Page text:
Category: Development

SharePoint or Application Development related posts

Impact of SharePoint Designer Free Distribution

This week it was announced that SharePoint Designer 2007 and future versions are now freely distributed.

Announcement

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The developer community was quick to applaud the news since this is a useful tool, but I assume also because getting software purchases approved in the current economy is difficult at best even in stable companies.

The news however brought a different set of comments from the system administrators and IT management folks who are worried about what the ramifications will be. They are right to be worried. Many companies are already struggling with governance and end user site ownership issues. With that in mind I think it gives them that much more incentive to get their policies, procedures, and training plans in order.

From a Program Management perspective, I think it is critical to the platform to enable end user groups to design, manage, and interact with their own content. That includes maintaining their own access control lists (ACLs), libraries, lists, and design their own workflows. I see SharePoint Designer as an extension of the platform, not much different than MS Word or Excel. Site Owners and Designers need to be able to manage this in most situations.

In a medium to large organization it would take an army of IT team members to manage this for every group, it is just not feasible and not the purpose of the SharePoint platform.

So how should you proceed?
Governance – Address custom design and development in your Governance plan. Determine who can have it, and what it can be used for.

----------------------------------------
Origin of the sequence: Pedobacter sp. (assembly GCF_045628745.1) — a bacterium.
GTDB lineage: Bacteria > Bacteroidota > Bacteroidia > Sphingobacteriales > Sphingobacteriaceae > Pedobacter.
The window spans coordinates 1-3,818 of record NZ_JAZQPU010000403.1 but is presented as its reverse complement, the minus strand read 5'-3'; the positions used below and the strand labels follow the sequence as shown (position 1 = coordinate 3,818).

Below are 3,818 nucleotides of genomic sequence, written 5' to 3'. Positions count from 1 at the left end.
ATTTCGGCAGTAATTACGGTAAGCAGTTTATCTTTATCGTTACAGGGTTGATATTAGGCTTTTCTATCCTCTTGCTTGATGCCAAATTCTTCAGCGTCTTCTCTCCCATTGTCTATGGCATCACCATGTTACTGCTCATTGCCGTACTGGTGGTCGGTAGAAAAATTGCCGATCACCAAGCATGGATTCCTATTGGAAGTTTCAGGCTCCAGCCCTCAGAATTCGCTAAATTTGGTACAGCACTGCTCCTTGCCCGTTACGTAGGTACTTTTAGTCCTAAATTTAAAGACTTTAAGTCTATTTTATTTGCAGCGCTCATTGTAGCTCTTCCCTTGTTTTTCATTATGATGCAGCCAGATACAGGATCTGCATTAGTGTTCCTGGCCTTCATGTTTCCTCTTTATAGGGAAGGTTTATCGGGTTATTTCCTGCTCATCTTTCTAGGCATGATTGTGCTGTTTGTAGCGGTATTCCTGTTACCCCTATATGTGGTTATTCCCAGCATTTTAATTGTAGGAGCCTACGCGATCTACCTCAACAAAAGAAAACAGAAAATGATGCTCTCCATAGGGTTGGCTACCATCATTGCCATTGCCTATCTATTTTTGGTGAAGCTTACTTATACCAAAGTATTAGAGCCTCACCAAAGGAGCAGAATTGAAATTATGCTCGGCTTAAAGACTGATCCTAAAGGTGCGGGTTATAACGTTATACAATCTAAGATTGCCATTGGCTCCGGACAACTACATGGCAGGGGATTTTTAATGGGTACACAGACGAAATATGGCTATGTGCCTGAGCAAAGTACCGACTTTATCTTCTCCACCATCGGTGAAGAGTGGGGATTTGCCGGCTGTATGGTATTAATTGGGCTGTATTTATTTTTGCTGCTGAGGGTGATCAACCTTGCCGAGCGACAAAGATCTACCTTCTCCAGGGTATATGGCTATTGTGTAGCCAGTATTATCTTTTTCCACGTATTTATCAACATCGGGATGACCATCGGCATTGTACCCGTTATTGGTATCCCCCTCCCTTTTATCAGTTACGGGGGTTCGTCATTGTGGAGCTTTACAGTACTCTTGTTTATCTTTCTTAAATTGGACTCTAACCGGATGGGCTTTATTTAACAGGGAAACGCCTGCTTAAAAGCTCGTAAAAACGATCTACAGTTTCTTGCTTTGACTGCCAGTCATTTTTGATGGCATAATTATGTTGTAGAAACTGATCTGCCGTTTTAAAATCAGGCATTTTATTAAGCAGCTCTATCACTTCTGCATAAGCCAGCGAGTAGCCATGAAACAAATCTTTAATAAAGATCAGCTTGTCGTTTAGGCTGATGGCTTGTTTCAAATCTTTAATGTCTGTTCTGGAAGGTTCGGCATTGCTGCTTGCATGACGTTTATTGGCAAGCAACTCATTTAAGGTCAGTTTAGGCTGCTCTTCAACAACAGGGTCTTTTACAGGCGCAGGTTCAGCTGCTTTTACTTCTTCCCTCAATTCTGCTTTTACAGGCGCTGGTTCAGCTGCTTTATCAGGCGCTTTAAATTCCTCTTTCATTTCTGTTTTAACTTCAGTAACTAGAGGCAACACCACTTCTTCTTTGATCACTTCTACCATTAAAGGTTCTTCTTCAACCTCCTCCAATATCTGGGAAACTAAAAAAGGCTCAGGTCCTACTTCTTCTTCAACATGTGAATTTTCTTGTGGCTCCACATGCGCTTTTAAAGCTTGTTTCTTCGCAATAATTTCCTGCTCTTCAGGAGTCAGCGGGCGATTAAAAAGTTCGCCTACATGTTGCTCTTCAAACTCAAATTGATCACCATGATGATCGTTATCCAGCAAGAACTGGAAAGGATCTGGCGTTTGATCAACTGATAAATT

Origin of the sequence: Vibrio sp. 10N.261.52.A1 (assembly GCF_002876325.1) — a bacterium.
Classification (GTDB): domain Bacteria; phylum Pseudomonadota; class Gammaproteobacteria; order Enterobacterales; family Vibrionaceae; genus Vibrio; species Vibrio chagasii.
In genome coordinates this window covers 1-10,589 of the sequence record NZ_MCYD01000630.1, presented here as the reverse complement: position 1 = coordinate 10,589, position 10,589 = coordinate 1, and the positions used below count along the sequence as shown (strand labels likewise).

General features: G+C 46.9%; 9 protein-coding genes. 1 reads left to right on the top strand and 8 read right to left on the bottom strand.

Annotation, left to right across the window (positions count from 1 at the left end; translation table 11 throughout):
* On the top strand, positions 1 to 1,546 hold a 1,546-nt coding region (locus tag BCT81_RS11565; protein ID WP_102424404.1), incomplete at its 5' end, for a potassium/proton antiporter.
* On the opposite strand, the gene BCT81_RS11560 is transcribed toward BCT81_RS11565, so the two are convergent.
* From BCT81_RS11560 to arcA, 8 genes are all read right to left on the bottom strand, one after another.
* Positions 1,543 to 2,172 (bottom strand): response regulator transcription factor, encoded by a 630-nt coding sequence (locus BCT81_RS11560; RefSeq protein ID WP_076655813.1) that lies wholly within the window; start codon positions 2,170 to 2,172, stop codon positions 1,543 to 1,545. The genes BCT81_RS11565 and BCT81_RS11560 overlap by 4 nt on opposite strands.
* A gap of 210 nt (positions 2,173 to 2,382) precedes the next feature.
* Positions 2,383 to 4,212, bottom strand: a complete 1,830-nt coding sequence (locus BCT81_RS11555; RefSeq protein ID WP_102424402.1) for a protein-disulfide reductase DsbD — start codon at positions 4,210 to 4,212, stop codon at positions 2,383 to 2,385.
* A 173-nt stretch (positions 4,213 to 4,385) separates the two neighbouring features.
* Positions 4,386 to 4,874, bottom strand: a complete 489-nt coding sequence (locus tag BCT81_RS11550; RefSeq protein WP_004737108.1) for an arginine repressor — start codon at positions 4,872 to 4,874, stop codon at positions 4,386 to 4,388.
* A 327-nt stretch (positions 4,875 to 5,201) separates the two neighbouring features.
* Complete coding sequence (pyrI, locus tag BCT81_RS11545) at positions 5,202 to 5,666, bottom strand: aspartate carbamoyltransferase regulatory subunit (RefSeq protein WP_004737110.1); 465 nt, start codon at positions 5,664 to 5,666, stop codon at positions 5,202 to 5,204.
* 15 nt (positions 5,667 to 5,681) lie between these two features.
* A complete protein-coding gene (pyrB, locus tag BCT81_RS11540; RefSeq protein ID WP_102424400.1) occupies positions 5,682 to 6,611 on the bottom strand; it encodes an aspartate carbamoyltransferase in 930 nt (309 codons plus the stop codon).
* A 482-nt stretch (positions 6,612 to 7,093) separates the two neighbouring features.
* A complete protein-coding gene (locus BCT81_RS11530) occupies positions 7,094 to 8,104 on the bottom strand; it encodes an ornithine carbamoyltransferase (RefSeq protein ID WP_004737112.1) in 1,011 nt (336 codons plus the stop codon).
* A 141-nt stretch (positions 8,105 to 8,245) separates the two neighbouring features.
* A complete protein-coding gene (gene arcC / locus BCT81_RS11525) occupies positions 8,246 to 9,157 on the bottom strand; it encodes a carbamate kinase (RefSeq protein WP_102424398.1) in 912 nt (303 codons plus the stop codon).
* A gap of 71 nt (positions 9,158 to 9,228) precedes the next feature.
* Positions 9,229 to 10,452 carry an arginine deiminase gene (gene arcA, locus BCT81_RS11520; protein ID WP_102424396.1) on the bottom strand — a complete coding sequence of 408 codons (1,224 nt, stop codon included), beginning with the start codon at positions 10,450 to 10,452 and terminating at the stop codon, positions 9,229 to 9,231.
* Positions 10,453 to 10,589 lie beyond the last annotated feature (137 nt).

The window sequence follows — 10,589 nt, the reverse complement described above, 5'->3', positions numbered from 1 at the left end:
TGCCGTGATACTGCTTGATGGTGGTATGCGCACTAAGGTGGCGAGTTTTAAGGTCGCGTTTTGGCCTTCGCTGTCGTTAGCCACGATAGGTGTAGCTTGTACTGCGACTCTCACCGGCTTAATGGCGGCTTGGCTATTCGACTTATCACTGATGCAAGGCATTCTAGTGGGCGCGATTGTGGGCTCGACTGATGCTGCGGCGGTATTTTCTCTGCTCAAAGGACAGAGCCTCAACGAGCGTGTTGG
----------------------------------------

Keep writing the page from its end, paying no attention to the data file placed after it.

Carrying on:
Training – Address its use in your training plan, and make sure that Design and Developer resources are available. Perhaps you can pick up a copy or two of Professional Microsoft Office SharePoint Designer 2007 (Wrox Programmer to Programmer).

SharePoint Designer Collaboration Site – Provide site owners with a place to collaborate and provide guidance. You can include samples, links, and FAQs to help them.

Through proper governance you can help guide their decisions and enable their success. Their success and approval leads to the success of the platform in your organization.

What can be done to prevent use of Designer?
Installation – For now you can look at local computer policy and prevent installation of unapproved software. For people in companies that already do this, they know that it takes a lot to manage that.

Security – You can also review site security and make sure that the appropriate set of users have access to make changes.

Disable at the Site Level – There is some work in the community right now to come up with a solution to prevent specified sites from being changed or customized with SharePoint Designer.